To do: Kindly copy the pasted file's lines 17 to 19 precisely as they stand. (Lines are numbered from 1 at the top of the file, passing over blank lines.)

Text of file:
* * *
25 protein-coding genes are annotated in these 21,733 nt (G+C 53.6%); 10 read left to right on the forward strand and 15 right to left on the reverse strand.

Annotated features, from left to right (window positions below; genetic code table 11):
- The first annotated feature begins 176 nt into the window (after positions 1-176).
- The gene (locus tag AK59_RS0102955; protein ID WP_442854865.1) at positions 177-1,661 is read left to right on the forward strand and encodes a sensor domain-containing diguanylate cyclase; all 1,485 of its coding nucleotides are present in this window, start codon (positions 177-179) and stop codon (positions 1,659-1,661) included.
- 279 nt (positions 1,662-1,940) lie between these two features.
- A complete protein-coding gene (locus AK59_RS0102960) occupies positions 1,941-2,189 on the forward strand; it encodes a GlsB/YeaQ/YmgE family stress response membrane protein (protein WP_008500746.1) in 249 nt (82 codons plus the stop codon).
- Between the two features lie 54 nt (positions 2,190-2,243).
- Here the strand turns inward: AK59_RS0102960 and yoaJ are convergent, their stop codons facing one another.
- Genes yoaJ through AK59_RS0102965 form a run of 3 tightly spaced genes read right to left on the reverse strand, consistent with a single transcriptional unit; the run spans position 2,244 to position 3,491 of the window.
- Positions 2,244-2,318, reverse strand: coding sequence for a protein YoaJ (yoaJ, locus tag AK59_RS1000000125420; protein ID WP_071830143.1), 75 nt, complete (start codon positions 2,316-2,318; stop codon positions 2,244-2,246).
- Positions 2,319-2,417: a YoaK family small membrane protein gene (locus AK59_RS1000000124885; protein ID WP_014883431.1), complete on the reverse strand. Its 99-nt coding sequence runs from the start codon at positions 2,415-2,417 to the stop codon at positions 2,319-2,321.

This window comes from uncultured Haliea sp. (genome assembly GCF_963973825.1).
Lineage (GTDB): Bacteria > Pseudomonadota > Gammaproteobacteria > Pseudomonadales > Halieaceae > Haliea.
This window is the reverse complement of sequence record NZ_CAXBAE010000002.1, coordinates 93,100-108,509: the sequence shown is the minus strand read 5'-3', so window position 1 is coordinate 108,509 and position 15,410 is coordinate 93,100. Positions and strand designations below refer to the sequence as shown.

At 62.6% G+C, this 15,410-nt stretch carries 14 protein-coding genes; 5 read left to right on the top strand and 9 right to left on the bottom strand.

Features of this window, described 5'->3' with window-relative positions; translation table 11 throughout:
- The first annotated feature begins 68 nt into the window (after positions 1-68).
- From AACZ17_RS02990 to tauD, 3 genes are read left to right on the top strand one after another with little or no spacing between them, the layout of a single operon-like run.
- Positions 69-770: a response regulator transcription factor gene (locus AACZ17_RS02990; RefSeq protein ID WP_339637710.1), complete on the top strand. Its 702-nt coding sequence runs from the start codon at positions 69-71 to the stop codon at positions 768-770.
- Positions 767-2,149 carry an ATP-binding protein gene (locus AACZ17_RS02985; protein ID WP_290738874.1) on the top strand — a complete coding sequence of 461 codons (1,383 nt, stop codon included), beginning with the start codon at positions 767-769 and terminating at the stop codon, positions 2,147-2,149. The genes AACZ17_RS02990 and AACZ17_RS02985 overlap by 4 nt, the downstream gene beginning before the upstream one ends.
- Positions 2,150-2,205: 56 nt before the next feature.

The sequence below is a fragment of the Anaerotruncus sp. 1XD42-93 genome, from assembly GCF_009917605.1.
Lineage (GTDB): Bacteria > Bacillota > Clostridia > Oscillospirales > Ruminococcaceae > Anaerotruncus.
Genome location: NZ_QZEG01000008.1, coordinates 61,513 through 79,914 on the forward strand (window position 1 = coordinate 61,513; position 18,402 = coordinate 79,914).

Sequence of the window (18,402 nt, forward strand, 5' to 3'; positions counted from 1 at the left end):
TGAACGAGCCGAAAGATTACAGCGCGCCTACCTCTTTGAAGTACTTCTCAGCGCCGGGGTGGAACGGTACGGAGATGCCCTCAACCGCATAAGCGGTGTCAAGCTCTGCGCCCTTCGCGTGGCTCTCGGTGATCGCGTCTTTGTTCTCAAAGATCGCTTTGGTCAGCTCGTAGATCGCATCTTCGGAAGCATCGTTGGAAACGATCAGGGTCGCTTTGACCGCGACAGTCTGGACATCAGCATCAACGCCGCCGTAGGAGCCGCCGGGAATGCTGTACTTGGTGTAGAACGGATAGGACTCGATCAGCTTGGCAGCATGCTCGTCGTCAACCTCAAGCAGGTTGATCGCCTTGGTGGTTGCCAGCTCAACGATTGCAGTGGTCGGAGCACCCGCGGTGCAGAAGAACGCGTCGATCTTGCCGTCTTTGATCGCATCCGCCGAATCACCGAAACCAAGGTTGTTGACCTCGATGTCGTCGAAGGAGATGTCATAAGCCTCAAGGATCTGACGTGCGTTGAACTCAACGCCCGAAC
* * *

- The first annotated feature begins 68 nt into the window (after positions 1-68).
- From AACZ17_RS02990 to tauD, 3 genes are read left to right on the top strand one after another with little or no spacing between them, the layout of a single operon-like run.
- Positions 69-770: a response regulator transcription factor gene (locus AACZ17_RS02990; RefSeq protein ID WP_339637710.1), complete on the top strand. Its 702-nt coding sequence runs from the start codon at positions 69-71 to the stop codon at positions 768-770.